Russian Village in Vung Tau

The coastal city of Vung Tau in southern Vietnam houses a Russian Village for Russians living there and working for the Russian-Vietnamese oil and gas joint venture Vietsovpetro, which is now Vietnam-Russia Joint Venture.

(File) A corner of Vung Tau City

Vung Tau residents call the village “the five-level quarter” as the Russians live in a five-storey serviced apartment building. Early 1980s, then Vietnamese Ministry of Construction built it for former Soviet petroleum engineers, experts and workers to live in as they were working for Vietsovpetro.

The quarter includes a school, clinic, stadium, park, shops, cultural house and other facilities. It is said that the Russians have been living there for over 30 years, and they consider the village as their second hometown.

A work term at Vietsovpetro lasted three years but many of the Russians have worked for the joint venture over some terms because of their love for Vietnam as well as Vung Tau. Some of them can speak Vietnamese and communicate with the locals easily. The husbands in the village work on oilrigs off Vung Tau, their wives and children stay in the village. The children go to school there.

The Russian expats welcome the New Year, new spring together with the locals. When the Lunar New Year (Tet) holidays come, Vung Tau is full of flowers. The main streets are flooded with flowers and ornamental trees. Fruits from all parts of Vietnam are also present. The Russian expats join the locals for Tet shopping, for both New Year and Lunar New Year holidays. Vietnamese culture and Russian culture are blended.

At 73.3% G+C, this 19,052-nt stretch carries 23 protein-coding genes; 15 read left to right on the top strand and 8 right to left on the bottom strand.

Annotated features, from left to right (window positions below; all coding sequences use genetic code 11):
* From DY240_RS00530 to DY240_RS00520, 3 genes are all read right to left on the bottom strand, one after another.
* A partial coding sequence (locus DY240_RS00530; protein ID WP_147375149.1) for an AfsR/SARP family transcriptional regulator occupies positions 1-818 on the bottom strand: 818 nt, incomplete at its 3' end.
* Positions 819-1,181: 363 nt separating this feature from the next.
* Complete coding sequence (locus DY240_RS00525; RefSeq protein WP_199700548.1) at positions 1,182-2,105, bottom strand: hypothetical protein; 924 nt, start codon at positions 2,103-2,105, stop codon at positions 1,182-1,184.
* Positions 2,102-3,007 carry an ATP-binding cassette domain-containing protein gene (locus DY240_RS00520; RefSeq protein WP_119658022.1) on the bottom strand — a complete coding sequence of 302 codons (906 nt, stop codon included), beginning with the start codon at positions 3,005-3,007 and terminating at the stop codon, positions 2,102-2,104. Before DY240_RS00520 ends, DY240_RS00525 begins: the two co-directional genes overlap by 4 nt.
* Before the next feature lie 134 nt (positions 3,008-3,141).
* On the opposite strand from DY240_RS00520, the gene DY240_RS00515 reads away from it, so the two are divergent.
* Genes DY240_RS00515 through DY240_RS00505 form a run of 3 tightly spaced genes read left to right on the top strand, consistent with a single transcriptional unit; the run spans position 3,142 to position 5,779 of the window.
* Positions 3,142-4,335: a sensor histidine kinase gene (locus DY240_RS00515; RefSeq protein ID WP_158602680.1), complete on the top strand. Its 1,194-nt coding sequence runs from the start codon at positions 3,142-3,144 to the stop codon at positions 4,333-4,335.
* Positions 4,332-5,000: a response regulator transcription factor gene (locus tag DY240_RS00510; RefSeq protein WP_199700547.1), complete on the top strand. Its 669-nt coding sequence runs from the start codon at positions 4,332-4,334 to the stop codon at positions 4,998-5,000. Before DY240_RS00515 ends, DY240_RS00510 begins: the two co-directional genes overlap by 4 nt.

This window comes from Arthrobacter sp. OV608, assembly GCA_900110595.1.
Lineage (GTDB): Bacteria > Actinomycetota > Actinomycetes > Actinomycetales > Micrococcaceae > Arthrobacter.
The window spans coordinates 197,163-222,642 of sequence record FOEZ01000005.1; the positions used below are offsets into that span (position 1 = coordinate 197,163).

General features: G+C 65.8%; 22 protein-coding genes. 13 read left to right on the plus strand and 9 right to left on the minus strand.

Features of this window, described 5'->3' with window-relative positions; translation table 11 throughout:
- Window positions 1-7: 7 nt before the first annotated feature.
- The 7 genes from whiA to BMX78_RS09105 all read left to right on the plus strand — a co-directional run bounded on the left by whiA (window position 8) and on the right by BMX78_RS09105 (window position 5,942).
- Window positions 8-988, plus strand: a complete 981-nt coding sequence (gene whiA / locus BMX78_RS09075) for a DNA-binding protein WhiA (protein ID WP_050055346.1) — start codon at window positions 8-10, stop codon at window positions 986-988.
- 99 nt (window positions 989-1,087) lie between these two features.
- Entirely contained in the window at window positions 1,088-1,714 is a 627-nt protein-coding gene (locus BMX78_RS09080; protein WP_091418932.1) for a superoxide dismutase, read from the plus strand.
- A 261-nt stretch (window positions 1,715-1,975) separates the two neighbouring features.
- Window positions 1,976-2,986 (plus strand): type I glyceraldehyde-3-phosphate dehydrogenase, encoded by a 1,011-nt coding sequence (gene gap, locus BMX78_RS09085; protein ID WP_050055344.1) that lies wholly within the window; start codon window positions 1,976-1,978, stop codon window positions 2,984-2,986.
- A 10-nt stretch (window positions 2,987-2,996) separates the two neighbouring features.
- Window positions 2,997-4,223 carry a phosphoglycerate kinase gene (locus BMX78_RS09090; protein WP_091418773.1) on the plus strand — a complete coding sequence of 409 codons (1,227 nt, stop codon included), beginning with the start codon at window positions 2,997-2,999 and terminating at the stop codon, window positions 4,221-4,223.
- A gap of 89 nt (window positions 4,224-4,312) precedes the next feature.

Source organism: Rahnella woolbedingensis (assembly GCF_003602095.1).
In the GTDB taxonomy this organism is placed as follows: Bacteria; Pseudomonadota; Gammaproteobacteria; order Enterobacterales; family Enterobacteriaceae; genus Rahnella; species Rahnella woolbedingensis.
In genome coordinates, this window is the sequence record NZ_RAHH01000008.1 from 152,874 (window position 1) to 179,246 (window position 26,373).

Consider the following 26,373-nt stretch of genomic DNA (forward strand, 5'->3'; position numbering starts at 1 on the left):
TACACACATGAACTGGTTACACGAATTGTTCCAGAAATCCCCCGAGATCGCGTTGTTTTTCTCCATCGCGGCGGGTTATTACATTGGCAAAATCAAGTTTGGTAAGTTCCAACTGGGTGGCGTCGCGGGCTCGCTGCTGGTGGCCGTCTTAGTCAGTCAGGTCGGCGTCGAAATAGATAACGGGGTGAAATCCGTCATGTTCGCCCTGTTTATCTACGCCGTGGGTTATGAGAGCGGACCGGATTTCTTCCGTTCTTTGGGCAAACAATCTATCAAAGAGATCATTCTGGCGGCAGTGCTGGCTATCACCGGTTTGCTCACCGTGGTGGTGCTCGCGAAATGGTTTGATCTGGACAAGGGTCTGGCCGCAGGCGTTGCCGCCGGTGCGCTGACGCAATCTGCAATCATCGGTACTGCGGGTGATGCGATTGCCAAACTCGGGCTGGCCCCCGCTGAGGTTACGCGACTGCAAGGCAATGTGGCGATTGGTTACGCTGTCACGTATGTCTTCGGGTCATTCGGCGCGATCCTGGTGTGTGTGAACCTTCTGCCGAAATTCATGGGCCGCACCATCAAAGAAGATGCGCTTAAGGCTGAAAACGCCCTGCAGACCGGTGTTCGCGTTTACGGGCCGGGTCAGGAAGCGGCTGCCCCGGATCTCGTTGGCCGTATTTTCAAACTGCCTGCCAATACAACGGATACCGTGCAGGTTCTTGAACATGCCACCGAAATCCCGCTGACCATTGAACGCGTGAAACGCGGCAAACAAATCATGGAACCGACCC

I was a graduate in Russia and had been working in Russia for 8 years. I know that Russians love to come to see Vietnamese countryside and get to know Vietnamese traditions. I also served as a tour guide for the Russian Village’s residents during their tourist trips in Vietnam and outside. They told me they all missed Vung Tau as their homeland. The Russians say Vung Tau is a beautiful beach city that witnesses changes everyday.

Irina, a Russian wife at the village, says that during her first days in Vung Tau, she was tired of many motorcycles in the street but has already been used to the city’s tempo.

Shops near the Russian Village have both Vietnamese and Russian on their signs, and the sellers can speak some Russian. The Russians appraise Vietnamese dishes and they share holiday spirit with the locals during holidays, together with Russian Vodka or Saigon Beer in a friendship atmosphere.

A new year has come with a new spring. The Russian expats in Vung Tau see sunshine in a Vietnam spring and feel an established friendship from Vung Tau residents in particular and the Vietnamese people in general.

By Xuan Sau, translated by Tuong Thuy

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